For a couple of years now, I have been urging the abolition of the NCAA. Not reform, but the outright dismantling of an organization that is deeply corrupt and brings no good to America’s college campuses.
In addition to the facts and arguments in previous posts, here is more evidence. Boston Globe Derrick Z. Jackson has been keeping track of how many big-time NCAA players actually get the one thing that going to college might do that would benefit them for the rest of their adult lives — getting a bachelor’s degree.
The sad fact is, most NCAA basketball players do not graduate with a diploma. Big-time college basketball operates pretty much as a minor league for the NBA with teams that just happen to be located on college campuses.
Here is Jackson’s latest report card on college graduation rates for the NCAA’s elite basketball players. Some lowlights:
Why do I want to abolish the NCAA? Here are a couple of reasons, from the recently concluded spring semester:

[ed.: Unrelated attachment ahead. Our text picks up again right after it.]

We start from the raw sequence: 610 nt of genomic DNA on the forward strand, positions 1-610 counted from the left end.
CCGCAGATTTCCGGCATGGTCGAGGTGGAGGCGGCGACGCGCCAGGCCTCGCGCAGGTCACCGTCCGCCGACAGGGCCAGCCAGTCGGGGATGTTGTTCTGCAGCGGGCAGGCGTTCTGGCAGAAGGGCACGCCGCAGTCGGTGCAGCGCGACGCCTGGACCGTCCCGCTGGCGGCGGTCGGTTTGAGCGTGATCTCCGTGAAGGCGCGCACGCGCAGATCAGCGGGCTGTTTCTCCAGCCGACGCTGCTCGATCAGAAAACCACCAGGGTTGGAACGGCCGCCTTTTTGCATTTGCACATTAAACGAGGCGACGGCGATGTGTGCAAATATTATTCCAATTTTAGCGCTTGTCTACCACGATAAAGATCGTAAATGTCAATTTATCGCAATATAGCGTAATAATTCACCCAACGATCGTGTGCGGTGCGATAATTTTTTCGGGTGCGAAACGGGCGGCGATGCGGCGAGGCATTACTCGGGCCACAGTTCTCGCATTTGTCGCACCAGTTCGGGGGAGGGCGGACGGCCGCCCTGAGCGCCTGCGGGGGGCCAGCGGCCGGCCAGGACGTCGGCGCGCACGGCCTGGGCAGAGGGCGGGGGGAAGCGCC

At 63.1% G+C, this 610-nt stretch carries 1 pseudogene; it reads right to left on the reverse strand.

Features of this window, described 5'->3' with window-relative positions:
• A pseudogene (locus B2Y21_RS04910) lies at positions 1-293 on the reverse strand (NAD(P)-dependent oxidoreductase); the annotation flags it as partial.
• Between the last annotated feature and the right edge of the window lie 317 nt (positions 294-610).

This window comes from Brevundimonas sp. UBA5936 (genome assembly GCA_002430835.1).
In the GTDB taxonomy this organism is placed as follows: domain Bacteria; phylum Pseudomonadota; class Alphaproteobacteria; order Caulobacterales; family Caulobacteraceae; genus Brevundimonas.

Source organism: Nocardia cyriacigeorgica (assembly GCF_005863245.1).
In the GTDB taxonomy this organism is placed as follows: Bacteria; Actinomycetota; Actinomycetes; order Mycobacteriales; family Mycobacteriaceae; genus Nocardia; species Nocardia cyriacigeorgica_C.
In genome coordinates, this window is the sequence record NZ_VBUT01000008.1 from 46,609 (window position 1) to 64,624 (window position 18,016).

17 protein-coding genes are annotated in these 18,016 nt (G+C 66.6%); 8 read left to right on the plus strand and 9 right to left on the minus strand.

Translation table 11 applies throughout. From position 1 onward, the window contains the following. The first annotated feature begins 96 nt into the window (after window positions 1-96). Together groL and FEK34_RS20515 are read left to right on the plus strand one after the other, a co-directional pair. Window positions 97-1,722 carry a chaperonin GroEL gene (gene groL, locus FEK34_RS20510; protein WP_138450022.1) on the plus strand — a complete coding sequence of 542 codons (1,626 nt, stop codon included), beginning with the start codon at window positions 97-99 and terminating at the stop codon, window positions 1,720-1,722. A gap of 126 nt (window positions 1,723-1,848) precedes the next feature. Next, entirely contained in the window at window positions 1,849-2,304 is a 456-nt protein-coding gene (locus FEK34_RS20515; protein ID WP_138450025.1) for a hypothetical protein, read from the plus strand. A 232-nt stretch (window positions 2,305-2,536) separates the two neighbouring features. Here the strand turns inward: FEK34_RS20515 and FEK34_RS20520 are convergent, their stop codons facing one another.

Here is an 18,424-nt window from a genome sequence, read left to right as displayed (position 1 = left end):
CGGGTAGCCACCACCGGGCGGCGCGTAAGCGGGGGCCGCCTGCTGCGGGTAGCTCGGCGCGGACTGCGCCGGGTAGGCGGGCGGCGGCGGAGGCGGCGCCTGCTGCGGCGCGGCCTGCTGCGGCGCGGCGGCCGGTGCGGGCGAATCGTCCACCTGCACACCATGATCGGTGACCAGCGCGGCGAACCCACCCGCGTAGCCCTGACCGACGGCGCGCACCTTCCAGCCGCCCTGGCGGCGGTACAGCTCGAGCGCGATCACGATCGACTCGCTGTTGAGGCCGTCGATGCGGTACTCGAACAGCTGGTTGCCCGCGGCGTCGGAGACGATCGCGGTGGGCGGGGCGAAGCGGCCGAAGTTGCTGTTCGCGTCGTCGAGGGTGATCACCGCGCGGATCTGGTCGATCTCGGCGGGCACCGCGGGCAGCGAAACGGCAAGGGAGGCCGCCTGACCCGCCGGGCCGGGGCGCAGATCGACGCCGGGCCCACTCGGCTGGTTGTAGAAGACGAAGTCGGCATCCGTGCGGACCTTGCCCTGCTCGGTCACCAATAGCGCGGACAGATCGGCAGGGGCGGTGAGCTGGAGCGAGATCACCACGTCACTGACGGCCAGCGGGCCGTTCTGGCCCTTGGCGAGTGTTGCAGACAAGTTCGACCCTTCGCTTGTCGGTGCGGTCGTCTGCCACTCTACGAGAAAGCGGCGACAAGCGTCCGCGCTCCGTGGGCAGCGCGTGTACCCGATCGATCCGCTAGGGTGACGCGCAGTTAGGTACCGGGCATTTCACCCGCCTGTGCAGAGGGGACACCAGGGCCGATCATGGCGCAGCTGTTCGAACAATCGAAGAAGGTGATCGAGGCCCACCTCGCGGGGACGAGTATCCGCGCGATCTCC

1. In my large lecture class at Boston University on the history of journalism, I had a student who was also a member of B.U.’s Division 1 men’s hockey powerhouse. On the first two tests of the term, he got failing grades. I noticed and suggested that he come see me during office hours to discuss steps he could take to improve. He replied that he could not come to office hours because they conflict with his practice schedule and his coach would not tolerate an absence (even for a few minutes to talk to a professor!). Why, I thought, is the coach more important on a college campus than a professor? But I let it go and changed my schedule so I could meet with this student one morning. He described his schedule of practice and travel to out-of-town games, and it became clear that he just didn’t have time for his classes. Essentially, all the top men’s hockey programs make up a development league for the NHL.